A single serving of these flavorless Mayan seeds has more heart-healthy omega-3 fatty acids than flax, along with good supplies of protein, fiber, antioxidants and essential minerals such as calcium and zinc. Eat the seeds whole, add them to a shake (when mixed with liquid, chia forms a gel that acts as an instant thickener) or make your own pudding: Chill a can of coconut milk overnight, then blend in four tablespoons of chia seeds, four tablespoons of unsweetened cacao powder, one to three packages of stevia and half a teaspoon of vanilla extract.
Source Frank Lipman, MD, founder and director of the Eleven Eleven Wellness Center; author of Revive: Stop Feeling Spent and Start Living Again
As a breakfast food, oatmeal is tough to beat: Its high water-soluble fiber content stabilizes blood sugar levels and helps clear cholesterol from the body. But if you want to start your day with something more exciting than oatmeal sweetened with brown sugar, you’ll be happy to hear that Hall has begun to see savory takes on this staple. For example, you can find recipes for oatmeal topped with herbs (try rosemary or fried sage), cheese (like ricotta, Parmesan or Cheddar), vegetables (like scallions or squash) and even fried eggs.
Source Chef Carla Hall, cohost of ABC’s The Chew; author of Cooking with Love
Fun fact: Peru has a large Japanese community (because of a wave of immigration in the late 1800s), and this influence—think raw seafood, ginger and peppers, and an emphasis on clean, pure flavor—can still be felt in the country’s brand of Latin cuisine. Look for tangy, high-protein ceviches (seafood marinated in citrus and spice) and tiraditos (seafood marinated in citrus, hot peppers and ginger). “My favorite Peruvian ingredient is ají amarillo paste, which is made from a mild and fruity yellow chile,” says Garcia. “Add in a teaspoonful or two to give a kick to vegetable dishes such as cauliflower puree.” You can make the paste or buy it online or at your local market.
Source Chef Lorena Garcia, creator of the Taco Bell Cantina Bell Menu; author of Lorena Garcia’s New Latin Classics
“We’re learning how important healthy digestion is for preventing disease and maintaining energy levels,” Koff says. Enzymes break foods into blocks of molecules that can be used to fuel the body. “I like to think of them as little personal assistants for the digestive system that work to give you better access to the nutrients in the food you eat,” says Koff. Pineapple, papaya and grapefruit are great sources of these enzymes, and they’re easy to slice to provide a quick snack or add to a salad.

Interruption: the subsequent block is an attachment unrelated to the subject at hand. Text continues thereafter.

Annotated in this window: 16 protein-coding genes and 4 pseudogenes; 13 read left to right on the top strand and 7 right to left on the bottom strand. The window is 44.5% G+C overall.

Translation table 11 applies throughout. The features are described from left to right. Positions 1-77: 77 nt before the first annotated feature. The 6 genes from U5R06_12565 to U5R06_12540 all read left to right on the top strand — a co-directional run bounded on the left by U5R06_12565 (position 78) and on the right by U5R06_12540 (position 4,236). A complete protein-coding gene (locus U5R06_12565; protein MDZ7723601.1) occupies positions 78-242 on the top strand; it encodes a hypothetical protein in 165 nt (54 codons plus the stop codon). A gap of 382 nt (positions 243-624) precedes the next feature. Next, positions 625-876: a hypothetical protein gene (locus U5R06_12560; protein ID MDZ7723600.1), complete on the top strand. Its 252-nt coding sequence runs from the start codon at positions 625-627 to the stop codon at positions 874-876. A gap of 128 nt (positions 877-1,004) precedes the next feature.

Source Ashley Koff, RD; author, founder of AshleyKoffApproved.com
Want the health benefits of coffee without the bitter flavor? Green-coffee-bean extract made from unroasted (that’s where the green comes from) coffee beans is showing up all over the place. It has high levels of chlorogenic acids, powerful antioxidant compounds that all but disappear when coffee beans are roasted. Chlorogenic acids have been connected to weight loss and a lower risk of type 2 diabetes. Since green-coffee-bean extract is raw, it doesn’t taste like regular roasted coffee and is actually slightly sweet. This means it can be blended into fruity drinks for a caffeine punch. Starbucks, for instance, recently launched a line of drinks, called Refreshers, that combine fresh juice and this energy-boosting extract.
Source Sirr Less, global vice president of communications at Whole Foods Market
“In terms of overall health, I can’t stress enough the importance of probiotics, aka ‘good’ bacteria,” Northrup says. “They help us digest foods, control inflammation, battle heart disease and more.” Yogurt, of course, is the classic source of probiotics, but now people are looking for less obvious possibilities. Fermented foods like miso, tempeh, kimchi and sauerkraut are all rich sources, and they tend to contain high levels of food enzymes as well. Be on the lookout for natto, a traditional Japanese food made from fermented soybeans that you mix with rice or use as a condiment for vegetables. It’s a good source of protein as well as vitamin K and an enzyme called nattokinase, which is purported to prevent harmful blood clotting.
For centuries, Asians have been fermenting garlic at high temperatures to make this sweet, chewy delicacy. Now you can buy black garlic online or at your local specialty grocery store. Unlike the regular variety, it doesn’t have a pungent odor; therefore, it’s less likely to give you bad breath. What you do get are strong doses of antioxidants (more than from regular garlic, according to some reports), selenium and—as a result of the fermentation process—probiotics. Mix black garlic into sauces as you would regular garlic or simply spread it on toast like peanut butter.
Source Kris Carr, wellness activist; author of Crazy Sexy Diet and Crazy Sexy Kitchen